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Key studies from Nottingham central to major flu drug report

A major new national report into the use of antiviral drugs (neuraminidase inhibitors) to treat and prevent influenza has drawn heavily on ...

Prepare to conduct flu trials in hospitals now, urge experts

When the next influenza pandemic hits our shores, UK hospitals must be prepared to conduct trials into the effectiveness of available antiviral ...

New on-chip optical sensing technique used to detect multiple flu strains

Study demonstrates detection and identification of different flu virus subtypes using a novel method for multiplex fluorescence detection on a small, dedicated chip ... Full story

Flu study, on hold, yields new vaccine technology

A researcher uses a micropipette to dispense a cell sample and analyze minute amounts of DNA in a science lab at the Influenza Research Institute at the University of Wisconsin-Madison. ... Full story

Good news for hay fever sufferers

One in six Australians suffer from hay fever, with sneezing, red eyes and a blocked nose the most common complaints. ... Full story

How flu viruses gain the ability to spread

New study reveals the soft palate is a key site for evolution of airborne transmissibility. ... Full story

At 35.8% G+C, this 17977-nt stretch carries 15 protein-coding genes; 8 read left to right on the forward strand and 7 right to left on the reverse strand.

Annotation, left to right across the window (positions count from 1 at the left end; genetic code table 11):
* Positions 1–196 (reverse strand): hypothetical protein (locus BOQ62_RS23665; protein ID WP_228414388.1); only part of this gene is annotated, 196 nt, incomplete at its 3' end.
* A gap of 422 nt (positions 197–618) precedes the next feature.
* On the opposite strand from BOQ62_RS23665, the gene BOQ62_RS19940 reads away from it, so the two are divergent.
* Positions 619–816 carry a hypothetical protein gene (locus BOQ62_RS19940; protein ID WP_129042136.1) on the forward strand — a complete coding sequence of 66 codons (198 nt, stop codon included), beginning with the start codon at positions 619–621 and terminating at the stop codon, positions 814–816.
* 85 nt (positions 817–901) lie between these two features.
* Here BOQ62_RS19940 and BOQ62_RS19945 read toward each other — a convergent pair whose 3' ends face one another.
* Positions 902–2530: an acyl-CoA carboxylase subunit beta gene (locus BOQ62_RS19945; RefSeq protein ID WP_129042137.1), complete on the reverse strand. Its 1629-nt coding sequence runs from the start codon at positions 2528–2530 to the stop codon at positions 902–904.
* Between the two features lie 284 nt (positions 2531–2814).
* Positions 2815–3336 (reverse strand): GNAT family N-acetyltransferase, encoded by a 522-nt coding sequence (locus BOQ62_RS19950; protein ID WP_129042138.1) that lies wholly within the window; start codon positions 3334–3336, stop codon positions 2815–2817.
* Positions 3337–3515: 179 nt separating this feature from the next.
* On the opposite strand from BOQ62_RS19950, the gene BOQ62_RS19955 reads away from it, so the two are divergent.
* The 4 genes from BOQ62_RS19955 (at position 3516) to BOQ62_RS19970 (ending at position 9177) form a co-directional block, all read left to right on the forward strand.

NIH researchers find role for soft palate in adaptation of transmissible influenza viruses

National Institutes of Health scientists and their colleagues identified a previously unappreciated role for the soft palate during research to better understand how influenza (flu) viruses acquire the ability to move efficiently between people. In studies using ferrets, the team collected evidence that this patch of mucous-coated soft tissue separating the mouth from the nasal cavity is a key site for the emergence of flu viruses with a heightened ability to spread through the air. The finding could aid efforts to define the properties governing flu virus transmissibility and predict which viruses are most likely to spark pandemics. ... Full story

Promiscuity of H3N8 flu virus raises concern as scientists demonstrate some strains can go undetected in pigs

Scientists have shown for the first time that two different strains of the H3N8 influenza A virus (IAV) are able to infect and replicate in pigs; one isolated from seals and an avian strain circulating in poultry in the US. ... Full story

Death & money in the ICU: Pneumonia findings surprise U-M researchers

More research needed to figure out which patients need ICU care most ... Full story

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